The seasonal trends for sectors vs. the S&P 500 going into April show many 50/50 odds for out- or underperformance. But the two sectors that stand out are interesting and important ones.
Seasonality for Communication services shows that this sector outperformed 67% of the time in April and 75% in May. So, based on this seasonal trend, a good period for Communication Services may be expected. Information Technology, on the other hand, shows outperformance 40% of the time — or, in other words, an underperformance 60% of the time.
What magnitude of over-/underperformance can be expected?
The table below shows the average relative return per sector vs. the S&P 500.
For XLC, that is an average of 0.9% outperformance over SPY, while, for XLK, that is a 0.4% underperformance vs. SPY, which is in-line with the figures from the first table.
Now how are these sectors currently rotating on the Relative Rotation Graph?
The RRG above shows the rotation for XLC and XLK vs. SPY over the last five weeks. The pattern could not be more clear. XLC is moving further into the leading quadrant, while XLK is pushing into lagging.
This rotation fully matches the seasonal expectations for these sectors.
The “problem” for the technology sector lies primarily on the relative strength chart (blue line below price chart). After six months of sideways movement, relative strength has now convincingly broken to the downside, signaling more underperformance for technology ahead.
The resulting decline of both RRG-Lines below 100 and continuing downward confirms the technology sector’s emerging relative downtrend. So far, the price trend has managed to hold up within the boundaries of the rising channel and above horizontal support.
At 26% market capitalization within the S&P 500, technology is an important sector, and its behavior can/will impact the behavior of the S&P 500.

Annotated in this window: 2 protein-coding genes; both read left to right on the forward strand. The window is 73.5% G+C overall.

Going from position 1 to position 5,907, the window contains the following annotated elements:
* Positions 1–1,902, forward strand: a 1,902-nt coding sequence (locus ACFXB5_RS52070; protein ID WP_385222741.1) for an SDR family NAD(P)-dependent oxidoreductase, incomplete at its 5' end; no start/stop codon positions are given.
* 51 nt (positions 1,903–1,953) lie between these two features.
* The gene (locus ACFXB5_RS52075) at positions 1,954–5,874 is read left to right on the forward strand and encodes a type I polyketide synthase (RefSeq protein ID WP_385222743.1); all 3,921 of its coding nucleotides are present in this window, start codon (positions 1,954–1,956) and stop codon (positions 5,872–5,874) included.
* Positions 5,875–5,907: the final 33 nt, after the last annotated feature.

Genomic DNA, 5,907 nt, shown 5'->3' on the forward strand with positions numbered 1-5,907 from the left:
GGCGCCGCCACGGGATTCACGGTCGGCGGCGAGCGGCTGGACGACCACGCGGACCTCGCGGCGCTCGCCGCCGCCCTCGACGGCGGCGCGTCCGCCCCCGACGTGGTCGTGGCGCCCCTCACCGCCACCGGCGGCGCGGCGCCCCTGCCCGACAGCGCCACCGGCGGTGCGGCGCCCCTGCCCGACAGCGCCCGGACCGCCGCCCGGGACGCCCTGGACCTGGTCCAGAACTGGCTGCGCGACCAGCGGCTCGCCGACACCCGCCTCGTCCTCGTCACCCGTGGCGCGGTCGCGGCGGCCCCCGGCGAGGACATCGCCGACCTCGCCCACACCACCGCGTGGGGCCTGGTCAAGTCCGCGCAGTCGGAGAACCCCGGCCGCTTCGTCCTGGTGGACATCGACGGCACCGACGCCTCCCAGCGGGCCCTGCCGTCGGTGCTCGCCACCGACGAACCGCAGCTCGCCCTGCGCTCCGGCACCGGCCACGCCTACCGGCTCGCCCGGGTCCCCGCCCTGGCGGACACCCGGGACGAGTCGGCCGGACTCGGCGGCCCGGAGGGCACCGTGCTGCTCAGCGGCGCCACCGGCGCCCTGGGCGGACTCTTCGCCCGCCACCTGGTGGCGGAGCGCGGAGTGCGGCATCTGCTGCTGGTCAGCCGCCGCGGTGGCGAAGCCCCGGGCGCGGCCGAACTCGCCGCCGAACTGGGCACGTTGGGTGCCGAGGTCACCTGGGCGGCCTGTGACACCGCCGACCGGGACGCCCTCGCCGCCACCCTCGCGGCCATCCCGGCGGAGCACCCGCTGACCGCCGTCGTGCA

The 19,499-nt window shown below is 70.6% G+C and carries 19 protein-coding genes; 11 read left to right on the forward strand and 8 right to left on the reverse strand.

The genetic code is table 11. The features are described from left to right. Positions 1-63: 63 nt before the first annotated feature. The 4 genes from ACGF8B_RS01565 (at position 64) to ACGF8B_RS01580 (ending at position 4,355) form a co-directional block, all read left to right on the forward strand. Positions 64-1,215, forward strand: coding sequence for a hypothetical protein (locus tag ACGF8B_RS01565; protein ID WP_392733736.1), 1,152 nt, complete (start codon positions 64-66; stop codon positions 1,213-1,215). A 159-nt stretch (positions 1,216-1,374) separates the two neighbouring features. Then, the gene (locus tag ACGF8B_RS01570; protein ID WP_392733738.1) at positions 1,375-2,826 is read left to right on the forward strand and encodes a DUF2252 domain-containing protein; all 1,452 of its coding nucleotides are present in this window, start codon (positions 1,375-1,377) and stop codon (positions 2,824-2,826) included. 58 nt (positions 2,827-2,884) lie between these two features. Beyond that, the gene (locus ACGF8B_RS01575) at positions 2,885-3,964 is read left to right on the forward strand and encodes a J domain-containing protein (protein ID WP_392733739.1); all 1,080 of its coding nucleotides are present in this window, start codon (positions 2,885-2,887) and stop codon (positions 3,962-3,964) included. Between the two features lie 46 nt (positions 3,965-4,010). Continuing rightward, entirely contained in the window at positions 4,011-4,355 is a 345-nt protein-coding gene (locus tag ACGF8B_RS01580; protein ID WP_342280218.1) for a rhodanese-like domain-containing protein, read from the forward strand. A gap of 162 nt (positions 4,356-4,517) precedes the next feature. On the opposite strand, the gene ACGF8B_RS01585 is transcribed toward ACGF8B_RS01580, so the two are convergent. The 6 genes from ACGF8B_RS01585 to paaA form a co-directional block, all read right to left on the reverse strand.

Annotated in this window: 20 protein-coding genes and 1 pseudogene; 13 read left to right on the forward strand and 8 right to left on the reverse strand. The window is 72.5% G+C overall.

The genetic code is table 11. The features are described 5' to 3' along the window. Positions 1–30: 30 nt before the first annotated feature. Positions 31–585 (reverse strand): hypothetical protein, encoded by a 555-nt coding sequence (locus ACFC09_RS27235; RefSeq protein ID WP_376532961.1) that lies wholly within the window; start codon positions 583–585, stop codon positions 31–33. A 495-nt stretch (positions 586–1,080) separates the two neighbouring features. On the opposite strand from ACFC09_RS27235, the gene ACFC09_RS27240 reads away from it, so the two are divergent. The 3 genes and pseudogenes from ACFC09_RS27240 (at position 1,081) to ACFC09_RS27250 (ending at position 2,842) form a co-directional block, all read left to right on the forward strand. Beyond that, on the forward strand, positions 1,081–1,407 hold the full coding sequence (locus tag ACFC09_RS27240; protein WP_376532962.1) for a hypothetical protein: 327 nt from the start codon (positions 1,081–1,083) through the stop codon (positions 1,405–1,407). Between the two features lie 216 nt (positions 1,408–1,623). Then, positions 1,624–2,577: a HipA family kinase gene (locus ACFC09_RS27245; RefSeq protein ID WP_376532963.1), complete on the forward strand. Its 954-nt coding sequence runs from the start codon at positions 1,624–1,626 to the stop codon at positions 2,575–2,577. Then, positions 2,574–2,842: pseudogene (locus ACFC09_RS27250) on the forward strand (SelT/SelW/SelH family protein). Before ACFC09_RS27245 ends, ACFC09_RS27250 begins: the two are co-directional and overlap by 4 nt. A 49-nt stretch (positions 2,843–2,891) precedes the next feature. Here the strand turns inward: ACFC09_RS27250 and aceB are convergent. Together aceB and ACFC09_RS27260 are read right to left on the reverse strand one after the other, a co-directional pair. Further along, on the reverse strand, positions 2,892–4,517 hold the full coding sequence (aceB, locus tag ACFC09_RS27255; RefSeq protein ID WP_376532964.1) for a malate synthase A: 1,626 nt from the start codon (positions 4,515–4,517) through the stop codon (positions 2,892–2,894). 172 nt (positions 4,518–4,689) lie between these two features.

My take from this setup is that as long as XLK can hold inside the rising channel or above the horizontal support level, the negative impact on SPY will be limited and other sectors may be able to keep the market afloat, or even push it marginally higher while waiting for XLK to recover.
As soon as price support in XLK also starts to give way, the damage for SPY will become more constructive and we will likely see a corrective move in SPY as well.
The chart of XLC above shows more or less the opposite image of XLK when it comes to relative strength. After a period of sideways movement, the relative strength of XLC vs. SPY broke out to the upside, signaling a renewed period of outperformance for this sector.
The trend in price for XLC is also holding up well within the boundaries of the rising channel, which supports further strength for XLC going forward.
The problem, if you wish, is that XLK is pulling negatively at 26% while XLC is only pulling positively at 11%. I have written a bit more on this in last week’s newsletter article “Tech is a Drag,” which shows the market capitalization forces at work on a Relative Rotation Graph.
Even though XLC, XLI, XLRE and, to a lesser extent, XLF and XLE are generating positive pull for SPY, their combined power is only 37% versus more than 50% negative drag from XLK, XLY and XLV.
(long term) UPtrend intact but I’m, getting more, cautious.